Four brothers, four powerful elements, and one girl caught in the middle.
Brigid Kemmerer hails from Pasadena, Maryland, where she works in the finance industry. STORM: ELEMENTALS 1 is her first novel. You can visit her on brigidkemmerer.com.
The four Merrick brothers are Elementals, a species of human with supernatural powers relating to Earth, Fire, Air and Water. They are being targeted by Guides for causing the deaths of several people. And the Guides mean business. Earthquakes, thunderstorms, hurricanes, floods are unleashed in a whirlwind of violence and fury as the Elementals and Guides do battle.
Becca Chandler, a high school student with a dubious reputation, is drawn into this vortex when she innocently steps in to save Chris, the youngest of the Merricks, from getting beaten up in the school car park. Chris and Becca are both outsiders and they are drawn to each other. Chris is sullen and disdainful by nature, but Becca gets to know him and his brothers and sees another, vulnerable, caring side to Chris. As it happens, they need each other.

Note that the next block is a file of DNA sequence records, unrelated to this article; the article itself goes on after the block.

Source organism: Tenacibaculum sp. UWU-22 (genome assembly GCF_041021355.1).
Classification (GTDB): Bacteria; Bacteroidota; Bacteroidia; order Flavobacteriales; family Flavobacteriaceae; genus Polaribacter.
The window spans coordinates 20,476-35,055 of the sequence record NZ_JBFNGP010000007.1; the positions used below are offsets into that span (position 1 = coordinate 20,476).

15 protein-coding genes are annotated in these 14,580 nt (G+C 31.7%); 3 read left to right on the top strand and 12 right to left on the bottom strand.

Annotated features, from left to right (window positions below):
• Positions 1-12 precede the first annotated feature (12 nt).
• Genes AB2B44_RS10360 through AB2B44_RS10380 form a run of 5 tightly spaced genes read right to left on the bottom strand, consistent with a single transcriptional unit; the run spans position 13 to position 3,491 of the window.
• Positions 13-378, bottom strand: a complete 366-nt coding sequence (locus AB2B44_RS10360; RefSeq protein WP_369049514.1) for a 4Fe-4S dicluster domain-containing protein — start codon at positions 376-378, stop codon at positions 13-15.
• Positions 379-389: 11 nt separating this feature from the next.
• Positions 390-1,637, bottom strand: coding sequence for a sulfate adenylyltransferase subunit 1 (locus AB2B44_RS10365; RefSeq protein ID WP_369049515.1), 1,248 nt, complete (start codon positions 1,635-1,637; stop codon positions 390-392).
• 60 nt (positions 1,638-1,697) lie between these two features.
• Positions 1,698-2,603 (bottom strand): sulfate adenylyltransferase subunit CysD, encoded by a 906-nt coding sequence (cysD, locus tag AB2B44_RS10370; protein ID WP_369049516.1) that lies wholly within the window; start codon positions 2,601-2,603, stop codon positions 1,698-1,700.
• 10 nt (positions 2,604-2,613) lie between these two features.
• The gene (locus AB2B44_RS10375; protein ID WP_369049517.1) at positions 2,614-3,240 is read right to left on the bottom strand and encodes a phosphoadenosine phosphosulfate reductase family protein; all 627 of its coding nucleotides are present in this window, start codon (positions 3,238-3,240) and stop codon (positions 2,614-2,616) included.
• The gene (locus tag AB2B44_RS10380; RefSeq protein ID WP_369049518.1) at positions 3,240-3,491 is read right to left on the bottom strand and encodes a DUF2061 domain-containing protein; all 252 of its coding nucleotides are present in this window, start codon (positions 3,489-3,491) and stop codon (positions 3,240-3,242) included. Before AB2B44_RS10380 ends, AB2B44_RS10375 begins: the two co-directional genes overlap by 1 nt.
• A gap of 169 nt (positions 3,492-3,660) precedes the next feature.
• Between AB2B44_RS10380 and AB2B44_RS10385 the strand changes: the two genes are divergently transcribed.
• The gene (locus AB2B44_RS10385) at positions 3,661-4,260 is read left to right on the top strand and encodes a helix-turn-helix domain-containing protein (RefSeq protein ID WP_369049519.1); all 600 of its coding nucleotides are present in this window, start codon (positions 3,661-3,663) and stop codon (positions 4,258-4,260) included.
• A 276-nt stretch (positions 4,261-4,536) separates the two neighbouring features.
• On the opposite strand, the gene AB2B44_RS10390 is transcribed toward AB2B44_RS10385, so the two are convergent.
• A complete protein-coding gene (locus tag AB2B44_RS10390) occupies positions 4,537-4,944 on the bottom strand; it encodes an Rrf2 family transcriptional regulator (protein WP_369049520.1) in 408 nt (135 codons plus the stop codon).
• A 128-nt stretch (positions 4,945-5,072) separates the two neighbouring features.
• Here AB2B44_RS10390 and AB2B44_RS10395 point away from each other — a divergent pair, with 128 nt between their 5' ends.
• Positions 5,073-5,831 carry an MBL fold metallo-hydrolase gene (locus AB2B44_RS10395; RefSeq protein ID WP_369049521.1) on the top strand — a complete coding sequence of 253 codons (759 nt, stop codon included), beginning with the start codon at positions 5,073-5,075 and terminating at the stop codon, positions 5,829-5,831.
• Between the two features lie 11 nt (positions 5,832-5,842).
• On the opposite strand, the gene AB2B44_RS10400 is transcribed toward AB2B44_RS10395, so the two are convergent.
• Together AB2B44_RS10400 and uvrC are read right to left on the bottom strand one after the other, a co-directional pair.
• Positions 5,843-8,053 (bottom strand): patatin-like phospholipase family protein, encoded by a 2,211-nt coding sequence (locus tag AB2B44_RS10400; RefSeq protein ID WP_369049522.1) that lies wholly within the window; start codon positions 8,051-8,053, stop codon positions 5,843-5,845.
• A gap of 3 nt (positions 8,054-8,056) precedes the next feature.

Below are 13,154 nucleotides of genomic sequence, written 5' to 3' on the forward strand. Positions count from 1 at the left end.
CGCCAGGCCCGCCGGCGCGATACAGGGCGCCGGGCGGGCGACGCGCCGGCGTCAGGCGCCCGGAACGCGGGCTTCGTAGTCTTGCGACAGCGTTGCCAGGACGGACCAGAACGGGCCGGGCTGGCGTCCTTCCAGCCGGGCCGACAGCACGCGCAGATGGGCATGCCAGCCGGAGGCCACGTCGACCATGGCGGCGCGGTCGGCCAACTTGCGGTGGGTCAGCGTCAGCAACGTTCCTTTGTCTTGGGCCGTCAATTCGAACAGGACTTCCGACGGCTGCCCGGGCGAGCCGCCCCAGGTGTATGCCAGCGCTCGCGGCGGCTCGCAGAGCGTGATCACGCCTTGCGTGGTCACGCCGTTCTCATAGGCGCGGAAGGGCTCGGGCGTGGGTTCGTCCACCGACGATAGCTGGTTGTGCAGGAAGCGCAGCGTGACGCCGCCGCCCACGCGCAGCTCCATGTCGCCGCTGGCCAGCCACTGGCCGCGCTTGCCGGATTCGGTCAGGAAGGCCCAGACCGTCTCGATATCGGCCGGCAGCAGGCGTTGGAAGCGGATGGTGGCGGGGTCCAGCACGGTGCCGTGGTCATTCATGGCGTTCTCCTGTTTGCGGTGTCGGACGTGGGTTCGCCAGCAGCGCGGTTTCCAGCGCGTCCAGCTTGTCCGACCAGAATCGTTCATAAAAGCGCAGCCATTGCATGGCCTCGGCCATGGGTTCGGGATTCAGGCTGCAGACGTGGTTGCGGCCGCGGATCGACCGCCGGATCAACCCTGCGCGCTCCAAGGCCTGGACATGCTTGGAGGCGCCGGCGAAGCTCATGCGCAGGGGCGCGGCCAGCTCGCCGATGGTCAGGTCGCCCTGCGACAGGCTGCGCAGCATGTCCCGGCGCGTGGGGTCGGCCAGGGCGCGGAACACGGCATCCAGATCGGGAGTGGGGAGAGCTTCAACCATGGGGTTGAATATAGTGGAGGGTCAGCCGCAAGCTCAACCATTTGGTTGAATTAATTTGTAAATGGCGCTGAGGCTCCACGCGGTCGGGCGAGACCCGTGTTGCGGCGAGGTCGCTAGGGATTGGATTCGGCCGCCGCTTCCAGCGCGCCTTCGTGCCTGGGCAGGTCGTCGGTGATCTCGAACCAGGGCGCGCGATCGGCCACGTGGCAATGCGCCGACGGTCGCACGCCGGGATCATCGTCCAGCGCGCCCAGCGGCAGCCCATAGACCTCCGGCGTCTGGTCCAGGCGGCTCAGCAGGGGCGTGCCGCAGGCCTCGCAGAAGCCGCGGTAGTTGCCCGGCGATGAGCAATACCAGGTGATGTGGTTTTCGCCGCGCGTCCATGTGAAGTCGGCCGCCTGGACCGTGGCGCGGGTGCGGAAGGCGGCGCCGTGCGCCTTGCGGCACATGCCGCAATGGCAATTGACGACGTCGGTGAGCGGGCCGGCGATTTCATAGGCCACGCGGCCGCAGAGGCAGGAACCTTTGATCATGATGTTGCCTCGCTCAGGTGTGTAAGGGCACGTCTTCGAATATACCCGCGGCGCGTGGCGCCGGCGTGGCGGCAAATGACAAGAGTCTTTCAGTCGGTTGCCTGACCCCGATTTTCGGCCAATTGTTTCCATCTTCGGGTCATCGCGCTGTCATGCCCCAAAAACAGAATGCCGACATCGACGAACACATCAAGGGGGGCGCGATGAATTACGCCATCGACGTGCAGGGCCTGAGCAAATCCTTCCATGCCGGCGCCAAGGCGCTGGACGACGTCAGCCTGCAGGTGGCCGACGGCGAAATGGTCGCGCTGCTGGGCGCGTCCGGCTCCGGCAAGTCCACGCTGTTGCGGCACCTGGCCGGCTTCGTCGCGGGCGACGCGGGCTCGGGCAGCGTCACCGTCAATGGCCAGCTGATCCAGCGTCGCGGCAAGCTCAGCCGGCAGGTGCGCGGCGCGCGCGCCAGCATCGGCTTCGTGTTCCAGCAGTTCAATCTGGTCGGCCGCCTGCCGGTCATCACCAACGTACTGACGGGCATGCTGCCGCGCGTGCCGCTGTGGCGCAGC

As the relationship between Chris and Becca develops and heightens, Hunter appears. Son of hippy parents, Hunter is a gentle and mysterious soul who seems to have Becca’s best interests at heart and is keen to protect her from Chris, whom he doesn’t trust. Becca becomes increasingly conflicted in her feelings for both boys. Sexual tension and frustrated opportunities for love abound.
This novel will appeal to readers who like teen fantasy romance. It would be best suited to year nine students and above, but not suited to class text study, as it contains violence, bad language and an attempted rape scene. It is not a particularly slick read: Every character is introduced with a full wardrobe description, which is clunky. There is a host of characters to get your head around and loads of dialogue, which is not always easy to follow. Add to that lots of coy looks, lip-biting, ragged breathing and a fixation on male chests. Key scenes unfold in well-known fast food family restaurants. For all that, quite readable and engrossing - teenage girls should love it!
Emma Johnston, Shepparton High School